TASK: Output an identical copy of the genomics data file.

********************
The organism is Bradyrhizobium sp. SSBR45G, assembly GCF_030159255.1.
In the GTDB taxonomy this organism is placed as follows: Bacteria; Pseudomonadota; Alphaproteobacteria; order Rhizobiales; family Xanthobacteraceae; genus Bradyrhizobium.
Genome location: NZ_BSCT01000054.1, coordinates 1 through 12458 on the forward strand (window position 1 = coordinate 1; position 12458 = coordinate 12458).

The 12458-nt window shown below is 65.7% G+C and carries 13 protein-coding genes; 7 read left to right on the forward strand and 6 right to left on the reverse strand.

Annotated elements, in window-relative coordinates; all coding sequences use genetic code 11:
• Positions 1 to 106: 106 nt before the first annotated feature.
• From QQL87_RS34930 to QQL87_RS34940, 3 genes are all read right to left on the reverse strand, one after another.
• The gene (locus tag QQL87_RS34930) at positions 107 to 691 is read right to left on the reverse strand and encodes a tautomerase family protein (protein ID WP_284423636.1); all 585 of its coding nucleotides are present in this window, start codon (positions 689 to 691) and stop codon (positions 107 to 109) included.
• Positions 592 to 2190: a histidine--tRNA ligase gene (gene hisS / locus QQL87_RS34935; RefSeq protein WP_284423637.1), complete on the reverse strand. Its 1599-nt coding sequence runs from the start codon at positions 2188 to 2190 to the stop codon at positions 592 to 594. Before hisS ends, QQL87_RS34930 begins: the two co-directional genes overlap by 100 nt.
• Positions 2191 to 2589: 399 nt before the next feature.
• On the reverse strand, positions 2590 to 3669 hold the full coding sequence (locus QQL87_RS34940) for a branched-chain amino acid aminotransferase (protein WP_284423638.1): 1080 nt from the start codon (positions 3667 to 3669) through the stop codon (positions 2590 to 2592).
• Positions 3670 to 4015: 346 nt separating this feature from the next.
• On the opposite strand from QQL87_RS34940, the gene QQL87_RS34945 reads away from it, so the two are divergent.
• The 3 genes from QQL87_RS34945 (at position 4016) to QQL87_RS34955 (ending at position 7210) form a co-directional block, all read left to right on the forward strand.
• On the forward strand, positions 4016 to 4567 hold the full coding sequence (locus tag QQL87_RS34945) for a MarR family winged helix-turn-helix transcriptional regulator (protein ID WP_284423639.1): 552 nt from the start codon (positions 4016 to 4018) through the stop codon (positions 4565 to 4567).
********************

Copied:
The organism is Bradyrhizobium sp. SSBR45G, assembly GCF_030159255.1.
In the GTDB taxonomy this organism is placed as follows: Bacteria; Pseudomonadota; Alphaproteobacteria; order Rhizobiales; family Xanthobacteraceae; genus Bradyrhizobium.
Genome location: NZ_BSCT01000054.1, coordinates 1 through 12458 on the forward strand (window position 1 = coordinate 1; position 12458 = coordinate 12458).

The 12458-nt window shown below is 65.7% G+C and carries 13 protein-coding genes; 7 read left to right on the forward strand and 6 right to left on the reverse strand.

Annotated elements, in window-relative coordinates; all coding sequences use genetic code 11:
• Positions 1 to 106: 106 nt before the first annotated feature.
• From QQL87_RS34930 to QQL87_RS34940, 3 genes are all read right to left on the reverse strand, one after another.
• The gene (locus tag QQL87_RS34930) at positions 107 to 691 is read right to left on the reverse strand and encodes a tautomerase family protein (protein ID WP_284423636.1); all 585 of its coding nucleotides are present in this window, start codon (positions 689 to 691) and stop codon (positions 107 to 109) included.
• Positions 592 to 2190: a histidine--tRNA ligase gene (gene hisS / locus QQL87_RS34935; RefSeq protein WP_284423637.1), complete on the reverse strand. Its 1599-nt coding sequence runs from the start codon at positions 2188 to 2190 to the stop codon at positions 592 to 594. Before hisS ends, QQL87_RS34930 begins: the two co-directional genes overlap by 100 nt.
• Positions 2191 to 2589: 399 nt before the next feature.
• On the reverse strand, positions 2590 to 3669 hold the full coding sequence (locus QQL87_RS34940) for a branched-chain amino acid aminotransferase (protein WP_284423638.1): 1080 nt from the start codon (positions 3667 to 3669) through the stop codon (positions 2590 to 2592).
• Positions 3670 to 4015: 346 nt separating this feature from the next.
• On the opposite strand from QQL87_RS34940, the gene QQL87_RS34945 reads away from it, so the two are divergent.
• The 3 genes from QQL87_RS34945 (at position 4016) to QQL87_RS34955 (ending at position 7210) form a co-directional block, all read left to right on the forward strand.
• On the forward strand, positions 4016 to 4567 hold the full coding sequence (locus tag QQL87_RS34945) for a MarR family winged helix-turn-helix transcriptional regulator (protein ID WP_284423639.1): 552 nt from the start codon (positions 4016 to 4018) through the stop codon (positions 4565 to 4567).